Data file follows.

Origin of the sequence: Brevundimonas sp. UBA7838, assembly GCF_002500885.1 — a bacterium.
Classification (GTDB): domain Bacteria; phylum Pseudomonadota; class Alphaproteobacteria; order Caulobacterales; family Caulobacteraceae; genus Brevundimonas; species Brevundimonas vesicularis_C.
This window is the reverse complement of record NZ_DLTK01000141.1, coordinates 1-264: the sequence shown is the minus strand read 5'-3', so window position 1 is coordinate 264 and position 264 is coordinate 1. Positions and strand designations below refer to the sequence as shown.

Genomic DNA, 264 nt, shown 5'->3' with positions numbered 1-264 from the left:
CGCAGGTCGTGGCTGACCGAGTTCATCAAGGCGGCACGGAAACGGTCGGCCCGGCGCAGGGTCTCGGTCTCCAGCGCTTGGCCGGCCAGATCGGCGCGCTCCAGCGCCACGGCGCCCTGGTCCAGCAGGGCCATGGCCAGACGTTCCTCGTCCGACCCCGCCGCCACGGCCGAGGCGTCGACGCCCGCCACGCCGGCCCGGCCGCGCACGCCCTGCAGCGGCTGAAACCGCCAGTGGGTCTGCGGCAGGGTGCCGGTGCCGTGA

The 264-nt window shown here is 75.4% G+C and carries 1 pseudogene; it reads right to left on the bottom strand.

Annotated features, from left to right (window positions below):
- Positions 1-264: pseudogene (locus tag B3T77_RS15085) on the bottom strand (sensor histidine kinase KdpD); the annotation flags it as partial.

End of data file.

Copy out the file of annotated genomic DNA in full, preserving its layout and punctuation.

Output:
Origin of the sequence: Brevundimonas sp. UBA7838, assembly GCF_002500885.1 — a bacterium.
Classification (GTDB): domain Bacteria; phylum Pseudomonadota; class Alphaproteobacteria; order Caulobacterales; family Caulobacteraceae; genus Brevundimonas; species Brevundimonas vesicularis_C.
This window is the reverse complement of record NZ_DLTK01000141.1, coordinates 1-264: the sequence shown is the minus strand read 5'-3', so window position 1 is coordinate 264 and position 264 is coordinate 1. Positions and strand designations below refer to the sequence as shown.

Genomic DNA, 264 nt, shown 5'->3' with positions numbered 1-264 from the left:
CGCAGGTCGTGGCTGACCGAGTTCATCAAGGCGGCACGGAAACGGTCGGCCCGGCGCAGGGTCTCGGTCTCCAGCGCTTGGCCGGCCAGATCGGCGCGCTCCAGCGCCACGGCGCCCTGGTCCAGCAGGGCCATGGCCAGACGTTCCTCGTCCGACCCCGCCGCCACGGCCGAGGCGTCGACGCCCGCCACGCCGGCCCGGCCGCGCACGCCCTGCAGCGGCTGAAACCGCCAGTGGGTCTGCGGCAGGGTGCCGGTGCCGTGA

The 264-nt window shown here is 75.4% G+C and carries 1 pseudogene; it reads right to left on the bottom strand.

Annotated features, from left to right (window positions below):
- Positions 1-264: pseudogene (locus tag B3T77_RS15085) on the bottom strand (sensor histidine kinase KdpD); the annotation flags it as partial.